Western Diamondback Rattlesnake
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This is the largest of the western rattlesnakes. Due to its distinctive black and white tail bands, it is often nicknamed the "coontail rattler". This venomous pit viper frequents a variety of habitats in the arid regions of the southwest, from the plains into the mountains. It is often nocturnal, which allows it to escape the midday heat of the desert. The western diamondback is considered to be one of our country's most dangerous snakes, and will aggressively stand its ground and strike when it feels threatened. When fully aroused, a diamondback may raise its head and a loop of its neck high above the coils, gaining elevation for aiming and striking. As with all rattlesnakes, the western diamondback gives birth to live young. In the summer or fall, 4 - 23 young are born.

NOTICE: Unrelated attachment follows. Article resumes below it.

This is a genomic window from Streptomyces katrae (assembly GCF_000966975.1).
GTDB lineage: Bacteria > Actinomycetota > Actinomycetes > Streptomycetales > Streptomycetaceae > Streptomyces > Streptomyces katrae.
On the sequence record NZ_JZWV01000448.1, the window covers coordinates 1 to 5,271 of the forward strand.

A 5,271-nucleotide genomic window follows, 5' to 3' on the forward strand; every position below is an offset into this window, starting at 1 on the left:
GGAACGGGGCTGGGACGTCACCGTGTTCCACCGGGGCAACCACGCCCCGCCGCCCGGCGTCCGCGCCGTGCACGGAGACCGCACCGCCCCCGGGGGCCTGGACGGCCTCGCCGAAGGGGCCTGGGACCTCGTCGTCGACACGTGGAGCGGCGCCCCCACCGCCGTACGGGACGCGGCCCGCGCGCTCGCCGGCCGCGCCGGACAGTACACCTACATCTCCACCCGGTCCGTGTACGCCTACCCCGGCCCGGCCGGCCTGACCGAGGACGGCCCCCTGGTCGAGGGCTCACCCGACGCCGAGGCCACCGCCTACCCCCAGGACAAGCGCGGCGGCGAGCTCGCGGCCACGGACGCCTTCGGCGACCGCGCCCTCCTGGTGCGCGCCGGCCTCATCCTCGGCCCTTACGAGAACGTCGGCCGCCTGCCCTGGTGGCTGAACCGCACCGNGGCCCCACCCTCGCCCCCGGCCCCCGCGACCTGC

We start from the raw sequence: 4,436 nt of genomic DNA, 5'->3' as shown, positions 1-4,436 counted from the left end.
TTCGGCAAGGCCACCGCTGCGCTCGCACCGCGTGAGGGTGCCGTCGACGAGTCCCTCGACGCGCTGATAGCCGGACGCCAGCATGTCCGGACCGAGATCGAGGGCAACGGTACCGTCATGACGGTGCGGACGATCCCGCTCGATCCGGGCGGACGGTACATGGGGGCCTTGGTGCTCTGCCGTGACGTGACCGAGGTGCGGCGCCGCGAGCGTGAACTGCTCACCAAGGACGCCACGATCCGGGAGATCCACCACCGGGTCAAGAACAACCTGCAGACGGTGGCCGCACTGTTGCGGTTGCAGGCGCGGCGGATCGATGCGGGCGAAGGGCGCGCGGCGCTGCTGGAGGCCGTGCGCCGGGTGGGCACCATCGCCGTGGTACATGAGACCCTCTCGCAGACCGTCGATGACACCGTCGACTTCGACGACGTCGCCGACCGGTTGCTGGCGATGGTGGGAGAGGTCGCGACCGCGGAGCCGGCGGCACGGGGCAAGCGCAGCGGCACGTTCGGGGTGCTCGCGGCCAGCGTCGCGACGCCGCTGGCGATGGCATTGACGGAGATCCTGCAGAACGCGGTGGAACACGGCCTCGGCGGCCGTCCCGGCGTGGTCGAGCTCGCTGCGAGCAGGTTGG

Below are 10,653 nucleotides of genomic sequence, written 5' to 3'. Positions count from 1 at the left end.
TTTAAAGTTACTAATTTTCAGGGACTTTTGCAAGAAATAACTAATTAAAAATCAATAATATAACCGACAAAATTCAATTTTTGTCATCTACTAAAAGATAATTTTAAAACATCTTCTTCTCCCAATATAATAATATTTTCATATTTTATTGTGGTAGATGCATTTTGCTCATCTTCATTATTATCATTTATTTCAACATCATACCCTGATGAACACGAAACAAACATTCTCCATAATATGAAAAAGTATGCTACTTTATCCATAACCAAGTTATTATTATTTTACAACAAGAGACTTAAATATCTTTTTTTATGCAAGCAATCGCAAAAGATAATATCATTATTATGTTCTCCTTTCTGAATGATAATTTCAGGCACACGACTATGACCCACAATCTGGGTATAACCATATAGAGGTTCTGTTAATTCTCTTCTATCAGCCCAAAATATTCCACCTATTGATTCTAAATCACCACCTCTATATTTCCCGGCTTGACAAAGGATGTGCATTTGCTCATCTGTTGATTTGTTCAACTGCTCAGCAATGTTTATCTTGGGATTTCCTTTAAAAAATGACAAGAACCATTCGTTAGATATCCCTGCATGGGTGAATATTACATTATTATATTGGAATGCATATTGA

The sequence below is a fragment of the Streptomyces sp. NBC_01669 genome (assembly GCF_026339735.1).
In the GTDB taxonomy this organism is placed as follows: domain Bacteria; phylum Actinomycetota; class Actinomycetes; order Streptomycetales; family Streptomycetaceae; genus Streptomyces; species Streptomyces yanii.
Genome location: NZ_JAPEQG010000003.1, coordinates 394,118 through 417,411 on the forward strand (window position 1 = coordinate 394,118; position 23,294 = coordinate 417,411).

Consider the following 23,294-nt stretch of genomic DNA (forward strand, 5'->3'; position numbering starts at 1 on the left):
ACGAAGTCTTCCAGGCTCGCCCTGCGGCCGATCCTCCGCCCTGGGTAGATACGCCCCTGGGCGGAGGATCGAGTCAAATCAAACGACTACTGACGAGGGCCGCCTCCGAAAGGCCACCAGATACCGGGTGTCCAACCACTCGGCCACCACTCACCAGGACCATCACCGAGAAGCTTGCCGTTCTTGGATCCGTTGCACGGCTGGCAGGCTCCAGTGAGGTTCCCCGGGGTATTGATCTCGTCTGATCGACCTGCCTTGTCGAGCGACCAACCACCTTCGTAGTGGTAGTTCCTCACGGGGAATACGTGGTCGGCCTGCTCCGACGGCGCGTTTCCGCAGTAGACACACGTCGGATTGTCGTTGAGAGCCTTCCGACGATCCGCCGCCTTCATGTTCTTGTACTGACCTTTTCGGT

Our Animal's Story
Our western diamondback rattlesnake was born in 2003. He was donated to the zoo from a Reptile Rescue in 2006. Twice a month, he is fed a small rat, but usually waits to eat until no one's watching.